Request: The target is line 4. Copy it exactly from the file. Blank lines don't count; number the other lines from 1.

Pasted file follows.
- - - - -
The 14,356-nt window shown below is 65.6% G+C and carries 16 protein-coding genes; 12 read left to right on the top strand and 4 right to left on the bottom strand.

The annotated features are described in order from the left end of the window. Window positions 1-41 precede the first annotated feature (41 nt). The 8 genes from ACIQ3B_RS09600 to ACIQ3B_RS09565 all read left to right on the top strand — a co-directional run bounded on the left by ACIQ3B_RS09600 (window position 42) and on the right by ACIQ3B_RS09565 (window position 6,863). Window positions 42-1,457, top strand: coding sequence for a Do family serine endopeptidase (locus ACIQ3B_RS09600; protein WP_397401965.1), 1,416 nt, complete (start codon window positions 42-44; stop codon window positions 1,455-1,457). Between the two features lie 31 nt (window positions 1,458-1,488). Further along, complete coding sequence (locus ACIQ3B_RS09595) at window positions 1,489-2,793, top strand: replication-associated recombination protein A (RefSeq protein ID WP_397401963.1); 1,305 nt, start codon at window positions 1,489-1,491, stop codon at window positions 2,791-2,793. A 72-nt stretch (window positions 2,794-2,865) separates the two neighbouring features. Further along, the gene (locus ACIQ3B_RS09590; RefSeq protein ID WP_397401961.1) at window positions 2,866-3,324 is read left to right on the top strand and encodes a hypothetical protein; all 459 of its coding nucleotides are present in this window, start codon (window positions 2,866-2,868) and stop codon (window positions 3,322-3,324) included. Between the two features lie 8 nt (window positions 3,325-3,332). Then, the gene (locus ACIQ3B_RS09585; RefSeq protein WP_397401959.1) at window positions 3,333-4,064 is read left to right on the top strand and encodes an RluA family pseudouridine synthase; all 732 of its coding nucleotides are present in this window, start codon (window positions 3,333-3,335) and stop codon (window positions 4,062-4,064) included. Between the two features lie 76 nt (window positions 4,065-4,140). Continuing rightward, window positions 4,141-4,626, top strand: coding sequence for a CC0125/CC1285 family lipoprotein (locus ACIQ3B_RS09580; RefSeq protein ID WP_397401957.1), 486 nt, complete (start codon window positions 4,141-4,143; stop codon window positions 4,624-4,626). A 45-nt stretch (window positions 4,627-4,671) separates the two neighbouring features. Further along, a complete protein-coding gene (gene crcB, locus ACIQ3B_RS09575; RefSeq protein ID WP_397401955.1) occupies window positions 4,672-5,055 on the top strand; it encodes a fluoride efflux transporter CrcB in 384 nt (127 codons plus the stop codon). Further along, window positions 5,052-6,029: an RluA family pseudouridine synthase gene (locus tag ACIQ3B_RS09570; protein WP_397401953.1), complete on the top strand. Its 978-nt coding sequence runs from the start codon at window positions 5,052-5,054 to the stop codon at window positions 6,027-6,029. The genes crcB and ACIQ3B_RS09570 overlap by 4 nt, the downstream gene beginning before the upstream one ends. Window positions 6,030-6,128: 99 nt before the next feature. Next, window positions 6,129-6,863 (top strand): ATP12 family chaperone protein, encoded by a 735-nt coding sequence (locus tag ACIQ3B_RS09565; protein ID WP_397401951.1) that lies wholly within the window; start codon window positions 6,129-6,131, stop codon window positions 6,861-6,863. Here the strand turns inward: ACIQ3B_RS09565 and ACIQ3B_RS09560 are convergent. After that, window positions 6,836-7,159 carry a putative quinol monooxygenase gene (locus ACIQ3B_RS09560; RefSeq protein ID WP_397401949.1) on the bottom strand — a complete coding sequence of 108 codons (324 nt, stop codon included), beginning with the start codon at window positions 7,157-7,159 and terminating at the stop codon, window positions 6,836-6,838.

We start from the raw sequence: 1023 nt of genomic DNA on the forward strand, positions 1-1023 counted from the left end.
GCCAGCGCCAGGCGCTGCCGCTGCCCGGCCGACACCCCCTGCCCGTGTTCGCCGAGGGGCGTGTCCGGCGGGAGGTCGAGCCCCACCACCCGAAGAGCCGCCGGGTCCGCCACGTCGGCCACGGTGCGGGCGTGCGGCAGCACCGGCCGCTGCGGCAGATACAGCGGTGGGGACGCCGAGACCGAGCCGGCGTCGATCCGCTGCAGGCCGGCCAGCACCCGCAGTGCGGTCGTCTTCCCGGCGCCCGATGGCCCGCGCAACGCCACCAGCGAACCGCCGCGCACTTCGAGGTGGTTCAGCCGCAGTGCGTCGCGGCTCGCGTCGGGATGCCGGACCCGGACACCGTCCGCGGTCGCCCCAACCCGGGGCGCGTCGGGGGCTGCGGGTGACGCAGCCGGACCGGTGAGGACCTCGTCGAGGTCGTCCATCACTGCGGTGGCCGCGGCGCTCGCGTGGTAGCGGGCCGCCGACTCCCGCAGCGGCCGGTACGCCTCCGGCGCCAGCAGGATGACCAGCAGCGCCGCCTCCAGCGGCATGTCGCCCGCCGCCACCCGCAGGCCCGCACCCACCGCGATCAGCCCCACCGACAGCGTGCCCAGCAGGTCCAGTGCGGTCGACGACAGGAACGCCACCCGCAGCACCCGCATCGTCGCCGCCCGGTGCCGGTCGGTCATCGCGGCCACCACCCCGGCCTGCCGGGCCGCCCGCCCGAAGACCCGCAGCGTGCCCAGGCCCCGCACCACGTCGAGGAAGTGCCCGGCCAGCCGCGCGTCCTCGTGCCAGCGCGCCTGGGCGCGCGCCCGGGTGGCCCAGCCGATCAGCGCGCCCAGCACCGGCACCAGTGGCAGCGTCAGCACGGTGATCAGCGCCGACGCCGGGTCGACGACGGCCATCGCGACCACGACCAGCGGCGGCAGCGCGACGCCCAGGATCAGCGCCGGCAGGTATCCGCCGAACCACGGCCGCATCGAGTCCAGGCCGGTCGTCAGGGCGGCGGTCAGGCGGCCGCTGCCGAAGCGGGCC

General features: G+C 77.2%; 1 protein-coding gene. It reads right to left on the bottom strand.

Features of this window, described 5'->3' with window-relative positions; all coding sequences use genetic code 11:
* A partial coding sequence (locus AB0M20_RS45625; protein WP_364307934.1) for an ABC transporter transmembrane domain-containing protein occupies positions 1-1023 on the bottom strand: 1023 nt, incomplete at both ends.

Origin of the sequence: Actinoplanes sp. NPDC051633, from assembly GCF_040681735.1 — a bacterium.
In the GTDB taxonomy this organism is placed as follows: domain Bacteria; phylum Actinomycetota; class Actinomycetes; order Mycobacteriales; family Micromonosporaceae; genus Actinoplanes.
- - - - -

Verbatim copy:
GCCAGCGCCAGGCGCTGCCGCTGCCCGGCCGACACCCCCTGCCCGTGTTCGCCGAGGGGCGTGTCCGGCGGGAGGTCGAGCCCCACCACCCGAAGAGCCGCCGGGTCCGCCACGTCGGCCACGGTGCGGGCGTGCGGCAGCACCGGCCGCTGCGGCAGATACAGCGGTGGGGACGCCGAGACCGAGCCGGCGTCGATCCGCTGCAGGCCGGCCAGCACCCGCAGTGCGGTCGTCTTCCCGGCGCCCGATGGCCCGCGCAACGCCACCAGCGAACCGCCGCGCACTTCGAGGTGGTTCAGCCGCAGTGCGTCGCGGCTCGCGTCGGGATGCCGGACCCGGACACCGTCCGCGGTCGCCCCAACCCGGGGCGCGTCGGGGGCTGCGGGTGACGCAGCCGGACCGGTGAGGACCTCGTCGAGGTCGTCCATCACTGCGGTGGCCGCGGCGCTCGCGTGGTAGCGGGCCGCCGACTCCCGCAGCGGCCGGTACGCCTCCGGCGCCAGCAGGATGACCAGCAGCGCCGCCTCCAGCGGCATGTCGCCCGCCGCCACCCGCAGGCCCGCACCCACCGCGATCAGCCCCACCGACAGCGTGCCCAGCAGGTCCAGTGCGGTCGACGACAGGAACGCCACCCGCAGCACCCGCATCGTCGCCGCCCGGTGCCGGTCGGTCATCGCGGCCACCACCCCGGCCTGCCGGGCCGCCCGCCCGAAGACCCGCAGCGTGCCCAGGCCCCGCACCACGTCGAGGAAGTGCCCGGCCAGCCGCGCGTCCTCGTGCCAGCGCGCCTGGGCGCGCGCCCGGGTGGCCCAGCCGATCAGCGCGCCCAGCACCGGCACCAGTGGCAGCGTCAGCACGGTGATCAGCGCCGACGCCGGGTCGACGACGGCCATCGCGACCACGACCAGCGGCGGCAGCGCGACGCCCAGGATCAGCGCCGGCAGGTATCCGCCGAACCACGGCCGCATCGAGTCCAGGCCGGTCGTCAGGGCGGCGGTCAGGCGGCCGCTGCCGAAGCGGGCC